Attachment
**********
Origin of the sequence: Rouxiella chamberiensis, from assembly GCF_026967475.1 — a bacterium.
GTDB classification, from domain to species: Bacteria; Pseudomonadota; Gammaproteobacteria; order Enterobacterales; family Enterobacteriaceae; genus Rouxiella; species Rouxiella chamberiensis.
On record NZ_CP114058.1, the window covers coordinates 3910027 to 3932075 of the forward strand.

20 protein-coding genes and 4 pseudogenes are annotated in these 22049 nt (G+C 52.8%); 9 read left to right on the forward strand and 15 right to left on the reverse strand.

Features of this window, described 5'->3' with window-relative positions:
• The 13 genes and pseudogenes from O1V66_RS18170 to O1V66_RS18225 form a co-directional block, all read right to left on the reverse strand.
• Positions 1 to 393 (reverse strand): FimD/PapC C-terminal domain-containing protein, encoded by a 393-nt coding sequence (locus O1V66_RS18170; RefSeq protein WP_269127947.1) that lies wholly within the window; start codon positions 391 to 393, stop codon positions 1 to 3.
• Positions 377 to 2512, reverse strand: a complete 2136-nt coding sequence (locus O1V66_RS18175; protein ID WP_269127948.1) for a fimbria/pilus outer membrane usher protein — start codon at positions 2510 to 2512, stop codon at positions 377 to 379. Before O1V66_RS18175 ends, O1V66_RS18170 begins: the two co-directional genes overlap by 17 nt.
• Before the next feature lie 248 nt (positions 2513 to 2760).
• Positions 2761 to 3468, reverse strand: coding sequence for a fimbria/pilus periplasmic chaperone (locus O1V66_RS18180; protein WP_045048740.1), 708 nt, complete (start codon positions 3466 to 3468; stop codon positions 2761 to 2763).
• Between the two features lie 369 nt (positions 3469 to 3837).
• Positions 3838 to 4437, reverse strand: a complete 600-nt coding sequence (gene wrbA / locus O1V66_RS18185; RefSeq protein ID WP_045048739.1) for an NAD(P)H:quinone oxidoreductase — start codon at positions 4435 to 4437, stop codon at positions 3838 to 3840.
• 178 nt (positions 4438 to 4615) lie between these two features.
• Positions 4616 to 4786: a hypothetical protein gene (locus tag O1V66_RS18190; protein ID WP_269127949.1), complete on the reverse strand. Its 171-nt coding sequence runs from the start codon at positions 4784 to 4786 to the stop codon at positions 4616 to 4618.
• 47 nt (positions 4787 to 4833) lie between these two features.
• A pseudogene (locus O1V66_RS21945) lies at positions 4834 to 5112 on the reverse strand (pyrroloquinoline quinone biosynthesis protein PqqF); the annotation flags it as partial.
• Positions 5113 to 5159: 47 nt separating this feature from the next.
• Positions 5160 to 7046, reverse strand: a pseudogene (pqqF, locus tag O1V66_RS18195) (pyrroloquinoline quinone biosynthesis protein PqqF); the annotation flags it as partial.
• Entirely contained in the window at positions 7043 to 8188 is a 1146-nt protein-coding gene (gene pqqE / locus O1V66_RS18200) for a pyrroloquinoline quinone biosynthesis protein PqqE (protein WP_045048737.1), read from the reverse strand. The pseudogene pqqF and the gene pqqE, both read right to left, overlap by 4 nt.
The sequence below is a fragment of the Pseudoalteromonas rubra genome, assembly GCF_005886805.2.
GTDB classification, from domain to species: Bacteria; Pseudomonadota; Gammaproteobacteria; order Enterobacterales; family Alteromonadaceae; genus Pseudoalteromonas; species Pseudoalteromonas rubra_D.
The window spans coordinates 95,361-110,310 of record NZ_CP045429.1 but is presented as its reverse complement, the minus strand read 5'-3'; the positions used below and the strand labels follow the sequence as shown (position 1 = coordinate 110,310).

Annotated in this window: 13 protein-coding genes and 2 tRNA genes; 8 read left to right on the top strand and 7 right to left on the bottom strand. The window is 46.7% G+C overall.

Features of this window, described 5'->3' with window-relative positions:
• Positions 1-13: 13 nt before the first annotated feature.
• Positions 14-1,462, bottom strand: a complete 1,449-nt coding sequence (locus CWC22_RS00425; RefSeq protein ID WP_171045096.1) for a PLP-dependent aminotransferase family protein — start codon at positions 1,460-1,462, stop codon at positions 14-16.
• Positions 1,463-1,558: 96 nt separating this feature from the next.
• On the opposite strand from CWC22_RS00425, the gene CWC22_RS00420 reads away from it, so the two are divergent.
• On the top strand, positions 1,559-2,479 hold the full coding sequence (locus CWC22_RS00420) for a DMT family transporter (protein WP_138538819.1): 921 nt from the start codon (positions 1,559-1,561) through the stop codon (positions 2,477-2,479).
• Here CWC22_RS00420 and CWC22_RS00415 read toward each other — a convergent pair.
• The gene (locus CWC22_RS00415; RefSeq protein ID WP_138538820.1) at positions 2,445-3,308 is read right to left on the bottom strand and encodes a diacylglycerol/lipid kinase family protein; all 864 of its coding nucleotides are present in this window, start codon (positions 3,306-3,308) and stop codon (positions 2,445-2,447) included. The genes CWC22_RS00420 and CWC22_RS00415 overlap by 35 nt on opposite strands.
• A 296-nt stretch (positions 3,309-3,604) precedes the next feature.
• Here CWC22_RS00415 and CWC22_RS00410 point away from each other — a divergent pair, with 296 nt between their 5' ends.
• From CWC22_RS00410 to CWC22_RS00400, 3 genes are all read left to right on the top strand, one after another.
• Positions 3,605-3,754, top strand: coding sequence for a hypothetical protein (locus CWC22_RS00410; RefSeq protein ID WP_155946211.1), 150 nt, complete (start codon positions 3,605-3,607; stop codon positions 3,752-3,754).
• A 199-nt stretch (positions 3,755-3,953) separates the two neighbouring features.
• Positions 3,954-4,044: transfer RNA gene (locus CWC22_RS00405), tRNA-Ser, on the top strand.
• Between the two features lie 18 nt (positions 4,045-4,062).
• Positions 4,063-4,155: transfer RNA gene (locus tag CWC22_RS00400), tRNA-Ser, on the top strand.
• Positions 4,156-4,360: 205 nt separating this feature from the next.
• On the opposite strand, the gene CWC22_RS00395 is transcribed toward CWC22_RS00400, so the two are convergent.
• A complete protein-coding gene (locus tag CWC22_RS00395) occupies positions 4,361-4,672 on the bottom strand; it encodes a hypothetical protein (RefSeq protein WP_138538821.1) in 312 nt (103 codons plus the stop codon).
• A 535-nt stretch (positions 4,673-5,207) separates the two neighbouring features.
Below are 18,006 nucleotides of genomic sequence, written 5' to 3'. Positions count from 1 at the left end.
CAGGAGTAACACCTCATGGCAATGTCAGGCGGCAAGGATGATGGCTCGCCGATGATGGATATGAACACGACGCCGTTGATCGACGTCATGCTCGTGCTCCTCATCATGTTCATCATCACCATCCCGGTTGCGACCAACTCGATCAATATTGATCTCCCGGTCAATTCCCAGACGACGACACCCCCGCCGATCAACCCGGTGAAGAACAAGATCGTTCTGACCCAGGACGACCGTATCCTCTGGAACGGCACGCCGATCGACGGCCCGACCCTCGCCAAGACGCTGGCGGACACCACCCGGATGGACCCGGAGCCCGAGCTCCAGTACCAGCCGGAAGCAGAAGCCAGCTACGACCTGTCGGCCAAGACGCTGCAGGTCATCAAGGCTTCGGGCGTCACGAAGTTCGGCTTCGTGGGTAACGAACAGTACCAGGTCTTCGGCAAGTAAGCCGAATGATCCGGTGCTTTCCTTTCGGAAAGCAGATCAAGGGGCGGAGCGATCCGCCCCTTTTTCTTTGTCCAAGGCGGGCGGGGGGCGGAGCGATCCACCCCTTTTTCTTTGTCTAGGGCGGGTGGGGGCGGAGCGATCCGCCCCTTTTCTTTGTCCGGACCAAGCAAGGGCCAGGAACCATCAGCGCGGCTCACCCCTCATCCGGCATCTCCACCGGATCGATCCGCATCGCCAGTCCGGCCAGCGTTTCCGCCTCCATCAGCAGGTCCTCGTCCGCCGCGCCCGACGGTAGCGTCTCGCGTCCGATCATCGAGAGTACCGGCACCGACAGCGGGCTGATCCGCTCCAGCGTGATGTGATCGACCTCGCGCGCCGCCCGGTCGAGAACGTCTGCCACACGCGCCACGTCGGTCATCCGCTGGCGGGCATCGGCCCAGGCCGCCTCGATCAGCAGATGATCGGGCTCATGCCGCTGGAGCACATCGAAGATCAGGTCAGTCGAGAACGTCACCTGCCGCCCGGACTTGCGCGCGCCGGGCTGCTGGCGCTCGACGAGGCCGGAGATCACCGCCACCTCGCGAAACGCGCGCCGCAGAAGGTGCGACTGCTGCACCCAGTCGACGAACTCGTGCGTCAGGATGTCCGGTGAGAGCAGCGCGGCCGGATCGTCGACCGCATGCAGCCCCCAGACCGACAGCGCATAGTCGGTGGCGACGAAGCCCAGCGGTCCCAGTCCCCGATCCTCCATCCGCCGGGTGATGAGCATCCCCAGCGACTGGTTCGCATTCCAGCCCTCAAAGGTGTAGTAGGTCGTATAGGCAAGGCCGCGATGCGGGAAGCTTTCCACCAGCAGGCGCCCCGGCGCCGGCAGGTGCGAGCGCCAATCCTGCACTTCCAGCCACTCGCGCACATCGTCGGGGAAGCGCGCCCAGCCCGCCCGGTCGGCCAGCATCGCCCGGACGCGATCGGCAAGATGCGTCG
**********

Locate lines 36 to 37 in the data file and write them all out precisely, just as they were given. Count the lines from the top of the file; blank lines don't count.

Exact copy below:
• A 199-nt stretch (positions 3,755-3,953) separates the two neighbouring features.
• Positions 3,954-4,044: transfer RNA gene (locus CWC22_RS00405), tRNA-Ser, on the top strand.